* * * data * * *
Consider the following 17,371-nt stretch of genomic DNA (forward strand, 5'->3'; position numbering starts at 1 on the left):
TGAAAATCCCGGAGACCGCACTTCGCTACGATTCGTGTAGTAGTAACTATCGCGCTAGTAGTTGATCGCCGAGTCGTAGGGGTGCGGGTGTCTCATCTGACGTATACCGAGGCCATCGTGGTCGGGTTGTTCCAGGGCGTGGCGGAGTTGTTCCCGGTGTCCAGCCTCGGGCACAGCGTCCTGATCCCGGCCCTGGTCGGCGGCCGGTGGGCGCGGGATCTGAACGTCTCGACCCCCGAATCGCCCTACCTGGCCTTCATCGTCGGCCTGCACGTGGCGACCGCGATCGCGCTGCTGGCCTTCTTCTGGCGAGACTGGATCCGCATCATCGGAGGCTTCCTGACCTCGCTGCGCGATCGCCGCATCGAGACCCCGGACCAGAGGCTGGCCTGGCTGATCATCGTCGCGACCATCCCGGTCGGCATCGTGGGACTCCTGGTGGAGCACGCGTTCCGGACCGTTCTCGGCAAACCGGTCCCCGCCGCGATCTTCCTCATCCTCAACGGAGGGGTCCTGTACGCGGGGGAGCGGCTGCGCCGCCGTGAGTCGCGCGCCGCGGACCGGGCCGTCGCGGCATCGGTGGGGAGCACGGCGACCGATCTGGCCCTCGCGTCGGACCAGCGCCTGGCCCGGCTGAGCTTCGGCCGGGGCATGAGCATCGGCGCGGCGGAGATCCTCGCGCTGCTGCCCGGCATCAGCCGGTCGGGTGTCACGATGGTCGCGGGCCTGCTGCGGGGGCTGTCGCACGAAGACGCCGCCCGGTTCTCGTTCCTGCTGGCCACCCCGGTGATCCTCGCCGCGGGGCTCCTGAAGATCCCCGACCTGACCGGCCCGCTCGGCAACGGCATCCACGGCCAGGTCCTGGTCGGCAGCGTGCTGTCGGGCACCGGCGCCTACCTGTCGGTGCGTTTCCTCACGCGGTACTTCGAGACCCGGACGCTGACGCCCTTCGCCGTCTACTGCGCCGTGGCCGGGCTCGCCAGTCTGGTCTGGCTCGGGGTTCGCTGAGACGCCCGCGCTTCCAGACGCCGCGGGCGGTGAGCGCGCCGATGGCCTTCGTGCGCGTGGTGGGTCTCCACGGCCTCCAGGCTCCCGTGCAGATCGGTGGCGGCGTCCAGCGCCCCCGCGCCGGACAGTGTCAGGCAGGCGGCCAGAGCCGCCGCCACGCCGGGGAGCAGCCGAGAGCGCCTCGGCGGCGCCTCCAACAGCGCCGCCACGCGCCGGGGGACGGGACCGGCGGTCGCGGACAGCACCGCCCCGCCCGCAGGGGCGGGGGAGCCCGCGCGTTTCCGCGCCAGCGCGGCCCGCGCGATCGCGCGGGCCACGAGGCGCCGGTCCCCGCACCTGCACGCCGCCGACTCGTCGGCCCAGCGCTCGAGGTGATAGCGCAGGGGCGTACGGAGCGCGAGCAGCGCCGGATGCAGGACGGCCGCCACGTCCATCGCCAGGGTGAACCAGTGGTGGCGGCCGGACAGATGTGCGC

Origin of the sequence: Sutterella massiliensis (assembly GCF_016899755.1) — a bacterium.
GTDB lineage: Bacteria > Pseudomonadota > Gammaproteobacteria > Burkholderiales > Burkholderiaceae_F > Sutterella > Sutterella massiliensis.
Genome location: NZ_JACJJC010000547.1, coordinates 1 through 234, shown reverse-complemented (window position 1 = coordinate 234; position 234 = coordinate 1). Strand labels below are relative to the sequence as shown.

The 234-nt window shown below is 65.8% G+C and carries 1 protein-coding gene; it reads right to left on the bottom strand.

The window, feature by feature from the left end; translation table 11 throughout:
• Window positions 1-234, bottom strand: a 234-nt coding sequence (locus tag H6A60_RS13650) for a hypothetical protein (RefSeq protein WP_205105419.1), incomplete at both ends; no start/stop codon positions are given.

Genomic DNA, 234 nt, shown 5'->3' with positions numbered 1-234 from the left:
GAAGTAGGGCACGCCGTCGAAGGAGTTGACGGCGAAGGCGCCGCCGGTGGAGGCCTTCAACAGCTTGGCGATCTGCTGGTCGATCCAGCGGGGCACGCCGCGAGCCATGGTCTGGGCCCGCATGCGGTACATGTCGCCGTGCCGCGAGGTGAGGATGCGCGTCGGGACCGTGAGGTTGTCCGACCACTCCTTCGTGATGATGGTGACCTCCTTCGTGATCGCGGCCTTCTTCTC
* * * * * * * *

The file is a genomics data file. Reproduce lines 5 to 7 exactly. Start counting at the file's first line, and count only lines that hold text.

Genome location: NZ_JACJJC010000547.1, coordinates 1 through 234, shown reverse-complemented (window position 1 = coordinate 234; position 234 = coordinate 1). Strand labels below are relative to the sequence as shown.

The 234-nt window shown below is 65.8% G+C and carries 1 protein-coding gene; it reads right to left on the bottom strand.

The window, feature by feature from the left end; translation table 11 throughout: